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Re: W02V - Prof. Yasamin Mostofi Sensors Lab

Post by kurt » Tue Oct 28, 2014 8:51 pm

Professor Mostofi's research is deeply curious to the artist in that it aims to shatter an obvious truth to our reality: that we can not see through solid objects. There are certainly some mythical undertones, if only from those instilled on us from comic books: "x-ray" vision is a useful super power for any hero. When granted solely to an arbiter for good, we don't think much about the social and political ramifications of such a technology. But when democratized, some alarm bells go off, we put up our defenses, and our imaginations start to whirl.

Of course it's easy to think of all the nefarious reasons why someone might want to know where exactly you're sitting on the couch, but the possibility for positive impact can not be ignored. As she suggested search and rescue or aiding the elderly, but countless more can be imagined- knowing exactly where staff and patients are in a hospital and architecture which responds to and anticipates our behavior come to mind. Thus, technology with such broad application will always find "good" and "evil" applications, no matter who invents it or where it is developed. What then can the artist do to leverage this new reality unfolding before us, to work towards, as Xenakis put it, "a truth that is immediate, rare, enormous, and perfect," when the validity of our truths is being called to question?

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Re: W02V - Prof. Yasamin Mostofi Sensors Lab

Post by fabian » Sun Dec 14, 2014 11:42 am

What I found particularly interesting about Prof. Mostofi's lab is the degree to which her research appears to be "undirected" in the sense of exploring various directions at once, while, of course, it is also driven by grant money and input from the scientific community.

Also, I found the "rawness" of her results fascinating. The question when data actually becomes results could be rewarding to explore, as it is also a huge concern in the artistic process: When is a work complete, or even, when is a work a work and not a draft, a sketch, or simply a collection of material? Is it an intrinsic property to the symbolic system that is formed from matter by the artist or is it an external decision by the artist, is the work being "declared"? While in the sciences, it is evident that there are some mutually agreed on standards - although applied implicitly, as the decision has to be made before the material comes into contact with the scientific community in the form of a publication - in the artistic process the work seemingly could emerge at any point. However, is there a similar process of implicit decision making for the artistic process, driven by properties like "collectability" or "salability"?

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Re: W02V - Prof. Yasamin Mostofi Sensors Lab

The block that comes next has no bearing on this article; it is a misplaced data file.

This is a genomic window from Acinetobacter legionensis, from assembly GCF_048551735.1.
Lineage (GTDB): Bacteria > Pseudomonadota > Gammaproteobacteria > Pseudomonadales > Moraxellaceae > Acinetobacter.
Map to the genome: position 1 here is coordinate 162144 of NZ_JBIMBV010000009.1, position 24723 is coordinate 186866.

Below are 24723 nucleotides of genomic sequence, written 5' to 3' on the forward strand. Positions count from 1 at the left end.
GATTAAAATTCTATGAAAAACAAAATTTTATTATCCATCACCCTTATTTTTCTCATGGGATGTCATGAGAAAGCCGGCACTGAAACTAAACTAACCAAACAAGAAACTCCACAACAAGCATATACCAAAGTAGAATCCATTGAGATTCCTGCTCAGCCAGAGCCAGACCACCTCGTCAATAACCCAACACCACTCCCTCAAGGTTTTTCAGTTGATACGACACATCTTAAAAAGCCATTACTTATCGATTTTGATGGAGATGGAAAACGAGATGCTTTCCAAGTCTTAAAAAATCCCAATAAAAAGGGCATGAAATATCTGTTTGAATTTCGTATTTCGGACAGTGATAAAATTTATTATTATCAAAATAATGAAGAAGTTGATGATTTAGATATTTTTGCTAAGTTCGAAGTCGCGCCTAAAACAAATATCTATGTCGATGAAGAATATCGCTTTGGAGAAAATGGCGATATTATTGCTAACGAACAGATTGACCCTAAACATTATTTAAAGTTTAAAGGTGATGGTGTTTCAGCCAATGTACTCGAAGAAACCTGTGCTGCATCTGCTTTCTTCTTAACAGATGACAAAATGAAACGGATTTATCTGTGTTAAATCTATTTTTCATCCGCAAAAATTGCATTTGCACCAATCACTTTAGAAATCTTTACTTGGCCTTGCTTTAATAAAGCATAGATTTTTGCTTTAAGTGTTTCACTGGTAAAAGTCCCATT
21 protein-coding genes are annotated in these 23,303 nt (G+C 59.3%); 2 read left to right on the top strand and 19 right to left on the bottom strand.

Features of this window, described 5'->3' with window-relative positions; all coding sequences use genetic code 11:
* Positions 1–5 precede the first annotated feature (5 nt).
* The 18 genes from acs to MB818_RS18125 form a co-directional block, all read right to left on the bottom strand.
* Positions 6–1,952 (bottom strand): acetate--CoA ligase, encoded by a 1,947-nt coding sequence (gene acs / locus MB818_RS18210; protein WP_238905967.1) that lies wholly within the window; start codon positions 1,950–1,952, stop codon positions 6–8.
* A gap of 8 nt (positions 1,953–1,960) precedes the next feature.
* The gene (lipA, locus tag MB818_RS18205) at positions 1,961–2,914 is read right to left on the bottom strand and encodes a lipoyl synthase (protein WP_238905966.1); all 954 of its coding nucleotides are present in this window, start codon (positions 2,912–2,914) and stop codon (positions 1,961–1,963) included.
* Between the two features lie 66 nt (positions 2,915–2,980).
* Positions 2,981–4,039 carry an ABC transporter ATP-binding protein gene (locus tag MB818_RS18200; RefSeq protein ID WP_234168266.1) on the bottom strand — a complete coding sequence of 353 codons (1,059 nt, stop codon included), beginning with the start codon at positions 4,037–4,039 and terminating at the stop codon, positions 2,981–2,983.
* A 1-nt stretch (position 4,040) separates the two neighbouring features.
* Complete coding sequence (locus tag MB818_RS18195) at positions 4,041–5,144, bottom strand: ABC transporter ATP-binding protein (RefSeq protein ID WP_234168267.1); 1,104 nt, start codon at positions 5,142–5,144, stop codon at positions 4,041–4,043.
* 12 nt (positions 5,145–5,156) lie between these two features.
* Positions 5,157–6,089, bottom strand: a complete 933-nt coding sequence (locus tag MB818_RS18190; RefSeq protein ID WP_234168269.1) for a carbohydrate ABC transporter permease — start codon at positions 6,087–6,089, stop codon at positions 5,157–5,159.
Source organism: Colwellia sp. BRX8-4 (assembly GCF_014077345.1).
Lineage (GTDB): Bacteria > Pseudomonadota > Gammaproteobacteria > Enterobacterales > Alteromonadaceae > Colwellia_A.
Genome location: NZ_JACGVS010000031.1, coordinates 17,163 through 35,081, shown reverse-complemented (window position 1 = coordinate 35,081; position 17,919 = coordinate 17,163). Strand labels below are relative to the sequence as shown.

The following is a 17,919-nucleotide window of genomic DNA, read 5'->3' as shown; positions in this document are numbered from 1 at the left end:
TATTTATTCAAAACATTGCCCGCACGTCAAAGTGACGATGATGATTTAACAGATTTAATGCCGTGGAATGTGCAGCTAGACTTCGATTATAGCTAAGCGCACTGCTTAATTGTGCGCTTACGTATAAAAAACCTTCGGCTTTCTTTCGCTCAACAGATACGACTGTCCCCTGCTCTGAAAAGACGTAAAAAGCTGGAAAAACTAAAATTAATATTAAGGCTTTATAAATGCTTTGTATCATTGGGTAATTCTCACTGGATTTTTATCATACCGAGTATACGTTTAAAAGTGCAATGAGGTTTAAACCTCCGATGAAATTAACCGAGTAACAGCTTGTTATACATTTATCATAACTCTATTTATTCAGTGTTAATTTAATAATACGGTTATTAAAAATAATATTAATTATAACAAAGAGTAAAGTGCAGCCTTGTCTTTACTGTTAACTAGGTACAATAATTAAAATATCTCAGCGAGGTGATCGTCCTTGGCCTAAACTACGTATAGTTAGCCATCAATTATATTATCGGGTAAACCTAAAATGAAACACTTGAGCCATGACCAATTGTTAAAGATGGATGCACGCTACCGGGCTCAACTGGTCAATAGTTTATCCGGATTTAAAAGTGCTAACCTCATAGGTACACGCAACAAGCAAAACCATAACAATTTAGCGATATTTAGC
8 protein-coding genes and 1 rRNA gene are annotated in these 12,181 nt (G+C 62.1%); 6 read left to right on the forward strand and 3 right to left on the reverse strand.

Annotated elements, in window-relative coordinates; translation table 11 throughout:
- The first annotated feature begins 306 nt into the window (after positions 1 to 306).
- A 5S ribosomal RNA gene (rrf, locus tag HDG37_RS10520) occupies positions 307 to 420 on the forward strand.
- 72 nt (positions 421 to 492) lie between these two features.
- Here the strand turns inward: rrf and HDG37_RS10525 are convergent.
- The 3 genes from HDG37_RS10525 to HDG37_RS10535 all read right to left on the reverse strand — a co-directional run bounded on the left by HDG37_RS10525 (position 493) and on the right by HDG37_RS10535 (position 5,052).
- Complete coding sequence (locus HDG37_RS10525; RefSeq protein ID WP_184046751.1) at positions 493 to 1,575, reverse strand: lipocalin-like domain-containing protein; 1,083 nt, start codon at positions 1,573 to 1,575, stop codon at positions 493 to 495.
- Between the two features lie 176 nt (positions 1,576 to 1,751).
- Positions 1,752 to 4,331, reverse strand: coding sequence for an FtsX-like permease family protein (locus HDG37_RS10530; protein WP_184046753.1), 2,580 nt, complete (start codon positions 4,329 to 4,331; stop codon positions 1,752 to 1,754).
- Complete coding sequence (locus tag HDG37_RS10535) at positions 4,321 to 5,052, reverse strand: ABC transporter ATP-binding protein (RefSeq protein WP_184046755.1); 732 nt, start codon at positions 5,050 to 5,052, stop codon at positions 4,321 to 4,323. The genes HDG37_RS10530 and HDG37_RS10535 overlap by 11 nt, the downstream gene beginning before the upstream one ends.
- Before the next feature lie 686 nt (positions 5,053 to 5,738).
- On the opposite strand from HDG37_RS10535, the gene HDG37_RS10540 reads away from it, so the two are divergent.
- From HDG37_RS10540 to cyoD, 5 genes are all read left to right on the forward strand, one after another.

Post by akshay » Sun Dec 14, 2014 2:07 pm

A very interesting tidbit of information that she revealed about her own journey was how she got to her present research area to begin with. She mentioned that she had a background in robotics, and then came to study communications in Stanford. In an attempt to combine her background knowledge she was working on building a communication framework for synchronizing the movements of multiple robots. During this, the wall came as an obstacle to continue her research. She landed at her present research problem since communication and localization through a wall is in itself a formidable problem.

It is interesting that there are several factors that affected her arrival at this research problem.
One is her educational background being relatively diverse (communications and robotics).
Second, a determined attempt at combining her interests
Third, the pure luck of an encounter with a challenging research problem within this.

In this case, the spread of influencing factors between training, personal determination and luck shows that there is more to arriving at a worthwhile research problem than a mere educational background in that field.

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Re: W02V - Prof. Yasamin Mostofi Sensors Lab

Post by intae » Mon Dec 15, 2014 4:20 am

I think I forgot to post for the visiting.
Prof. Mostofi's image capturing through wifi research drew my attention, because the purpose of her research was aimed to support rescue missions where natural disaster occurred, such as earthquake, and building destruction. Last year, there was the ship sink in Korea, almost 300 high school students lost their lives. Most of them were trapped in the cabins following the order from the captain (he was rescued at first). It was almost impossible to find them through the muddy water and fast current.
The research is still in a stage of ground communication between the two vehicles, also, the image wasn't that clear to recognize the human shape or some object's. It seems that there are still a lot of questions related to this matter, such as communication in a water, and send signal through steel plate. However, if the research team develops their idea further, I believe this technic will save a lot of people in danger.